IFS Parts Check In

Performing a Daily Check-In with Your Parts

In the realm of mental health and personal growth, the Internal Family Systems (IFS) model, developed by Richard Schwartz, offers a unique and effective approach to understanding and managing the complex array of emotions and thoughts that reside within each individual. IFS posits that the mind is composed of various parts, each with its distinct roles, characteristics, and perspectives. A daily check-in with these parts can be a powerful tool for self-awareness, emotional regulation, and overall mental well-being. This article will guide you through the process of performing a daily check-in with your parts from an IFS perspective.

Understanding IFS and Its Components

Before delving into the check-in process, it’s essential to grasp the basics of IFS. IFS views the mind as a system comprising three types of parts:

Managers: These parts strive to keep you functioning and safe from harm. They are often responsible for controlling behavior, planning, and organizing.

Exiles: These are often younger parts that carry pain, trauma, and extreme emotions. They are usually “exiled” or suppressed by managers to protect the individual from their intensity.

Firefighters: These parts emerge to handle the extreme emotions that exiles break through. They often engage in distracting or numbing behaviors.

At the core of IFS is the Self, which is characterized by qualities like compassion, curiosity, calmness, and clarity. The Self is seen as the natural leader of the internal system.

The Daily Check-In Process

Step 1: Preparation

  • Find a Quiet Space: Choose a location where you feel safe and undisturbed.
  • Set Aside Time: Dedicate at least 10 to 15 minutes for this process.
  • Adopt a Mindful Attitude: Begin with a few minutes of mindfulness or deep breathing to center yourself.

Step 2: Inviting the Self

  • Connect with the Self: Focus on embodying the qualities of the Self – curiosity, calmness, compassion.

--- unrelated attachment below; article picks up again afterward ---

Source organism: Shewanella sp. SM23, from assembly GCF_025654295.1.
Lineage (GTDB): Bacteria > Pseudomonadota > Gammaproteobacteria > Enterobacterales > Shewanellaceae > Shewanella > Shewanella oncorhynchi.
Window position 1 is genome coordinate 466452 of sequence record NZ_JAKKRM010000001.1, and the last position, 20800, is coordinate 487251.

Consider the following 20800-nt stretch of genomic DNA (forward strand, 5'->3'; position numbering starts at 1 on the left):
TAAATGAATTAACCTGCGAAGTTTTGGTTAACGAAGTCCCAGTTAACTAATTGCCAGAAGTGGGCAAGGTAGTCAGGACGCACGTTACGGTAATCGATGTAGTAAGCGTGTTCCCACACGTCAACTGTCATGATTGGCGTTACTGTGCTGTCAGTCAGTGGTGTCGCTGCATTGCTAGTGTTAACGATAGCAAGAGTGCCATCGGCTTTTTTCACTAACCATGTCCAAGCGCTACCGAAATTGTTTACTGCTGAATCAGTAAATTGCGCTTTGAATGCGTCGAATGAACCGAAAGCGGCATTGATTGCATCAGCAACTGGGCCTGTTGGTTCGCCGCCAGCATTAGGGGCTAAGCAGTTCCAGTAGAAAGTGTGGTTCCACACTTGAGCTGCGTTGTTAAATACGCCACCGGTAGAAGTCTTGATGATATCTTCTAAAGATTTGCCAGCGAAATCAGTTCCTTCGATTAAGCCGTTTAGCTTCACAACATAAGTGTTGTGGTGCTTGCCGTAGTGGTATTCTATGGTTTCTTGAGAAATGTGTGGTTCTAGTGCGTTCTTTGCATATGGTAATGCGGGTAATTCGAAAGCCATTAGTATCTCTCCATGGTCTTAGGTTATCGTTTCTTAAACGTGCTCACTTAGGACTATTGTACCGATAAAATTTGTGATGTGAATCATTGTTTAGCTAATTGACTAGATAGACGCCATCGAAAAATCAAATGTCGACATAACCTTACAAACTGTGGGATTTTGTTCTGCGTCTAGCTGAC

• Acknowledge Your Parts: Recognize that all your parts have valuable roles and deserve attention.

Step 3: Identifying and Acknowledging Parts

  • Notice Any Dominant Feelings or Thoughts: These might be indicators of active parts.
  • Gently Explore: Ask yourself which parts are present. You might identify a manager working hard to solve a problem or a firefighter urging you to indulge in a distraction.

Step 4: Listening to Your Parts

  • Engage in Dialogue: Ask each part what it wants you to know. What are its concerns, fears, or desires?
  • Practice Non-Judgmental Listening: Approach each part with openness and empathy, without trying to change or fix it.

Step 5: Acknowledging Exiled Parts

  • Identify Any Exiled Parts: These might be parts holding pain or trauma.
  • Approach with Compassion: If they are willing to communicate, listen to their stories with kindness and understanding.

Step 6: Assuring and Comforting

  • Provide Assurance: Let your parts know that they are heard and that their roles are acknowledged.
  • Offer Comfort: If parts are carrying burdens, reassure them that they are not alone, and help is available.

Step 7: Integration and Reflection

  • Reflect on the Experience: What did you learn about your parts and their interactions?
  • Exercise: Get to know your parts, add new parts to your parts map. The map is a work in progress and should be updated regularly.
  • Plan for Action: If any part expressed a need or a concern, consider how you might address it in your future IFS sessions or in daily life.


Performing a daily check-in with your parts, following the IFS model, can significantly enhance self-awareness and emotional well-being. By acknowledging and listening to the diverse parts of your internal system, you foster a sense of harmony and balance. This process not only aids in managing daily stressors but also contributes to a deeper understanding of oneself, paving the way for personal growth and healing. Remember, this practice is a journey of discovery and self-compassion, where each part, no matter how small or hidden, has a voice that deserves to be heard.


Take a little time each day to check in with your parts. Use a guided meditation if it would help. Notice which parts are activated in the moment. Plan a certain time each day to do this exercise. Some people prefer to do it first thing in the morning, others at night before they go to bed. Make a list of each part that is activated at that time. For each part, fill in the following answers, if you know them:

Name of part: “Hello, welcome, I am glad you’re here, it is nice to meet you, can I ask your name?”

What it feels: “Do you mind, I would like to ask you something, how are you feeling?”

How does it respond to you?

What does it look like?

Where is it located in your body?

What does it say to you?

How does it usually make you behave?

Don’t be concerned if you don’t know all this information about the part. Just fill in what you can. When you are finished with this exercise, update your map of parts, by listing any new parts you discover.